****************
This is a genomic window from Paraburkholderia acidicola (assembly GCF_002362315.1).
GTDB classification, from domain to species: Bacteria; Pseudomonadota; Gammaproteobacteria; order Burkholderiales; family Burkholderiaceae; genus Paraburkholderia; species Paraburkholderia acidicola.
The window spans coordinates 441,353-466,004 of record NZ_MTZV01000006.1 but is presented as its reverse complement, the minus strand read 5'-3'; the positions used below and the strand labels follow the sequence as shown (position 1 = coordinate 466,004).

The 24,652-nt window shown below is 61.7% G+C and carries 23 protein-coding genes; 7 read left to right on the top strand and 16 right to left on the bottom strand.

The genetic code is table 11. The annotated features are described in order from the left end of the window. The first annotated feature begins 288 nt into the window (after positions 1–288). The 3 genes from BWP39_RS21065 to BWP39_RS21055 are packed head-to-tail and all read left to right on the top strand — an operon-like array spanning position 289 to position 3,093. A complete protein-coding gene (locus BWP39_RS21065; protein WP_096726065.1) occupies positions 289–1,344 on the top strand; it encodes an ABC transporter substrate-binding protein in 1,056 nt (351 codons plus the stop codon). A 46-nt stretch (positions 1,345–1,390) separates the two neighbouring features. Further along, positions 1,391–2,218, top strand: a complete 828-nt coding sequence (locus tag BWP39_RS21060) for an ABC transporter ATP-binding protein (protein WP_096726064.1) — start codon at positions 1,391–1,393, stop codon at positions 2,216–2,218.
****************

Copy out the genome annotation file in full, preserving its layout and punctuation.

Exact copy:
This is a genomic window from Paraburkholderia acidicola (assembly GCF_002362315.1).
GTDB classification, from domain to species: Bacteria; Pseudomonadota; Gammaproteobacteria; order Burkholderiales; family Burkholderiaceae; genus Paraburkholderia; species Paraburkholderia acidicola.
The window spans coordinates 441,353-466,004 of record NZ_MTZV01000006.1 but is presented as its reverse complement, the minus strand read 5'-3'; the positions used below and the strand labels follow the sequence as shown (position 1 = coordinate 466,004).

The 24,652-nt window shown below is 61.7% G+C and carries 23 protein-coding genes; 7 read left to right on the top strand and 16 right to left on the bottom strand.

The genetic code is table 11. The annotated features are described in order from the left end of the window. The first annotated feature begins 288 nt into the window (after positions 1–288). The 3 genes from BWP39_RS21065 to BWP39_RS21055 are packed head-to-tail and all read left to right on the top strand — an operon-like array spanning position 289 to position 3,093. A complete protein-coding gene (locus BWP39_RS21065; protein WP_096726065.1) occupies positions 289–1,344 on the top strand; it encodes an ABC transporter substrate-binding protein in 1,056 nt (351 codons plus the stop codon). A 46-nt stretch (positions 1,345–1,390) separates the two neighbouring features. Further along, positions 1,391–2,218, top strand: a complete 828-nt coding sequence (locus tag BWP39_RS21060) for an ABC transporter ATP-binding protein (protein WP_096726064.1) — start codon at positions 1,391–1,393, stop codon at positions 2,216–2,218.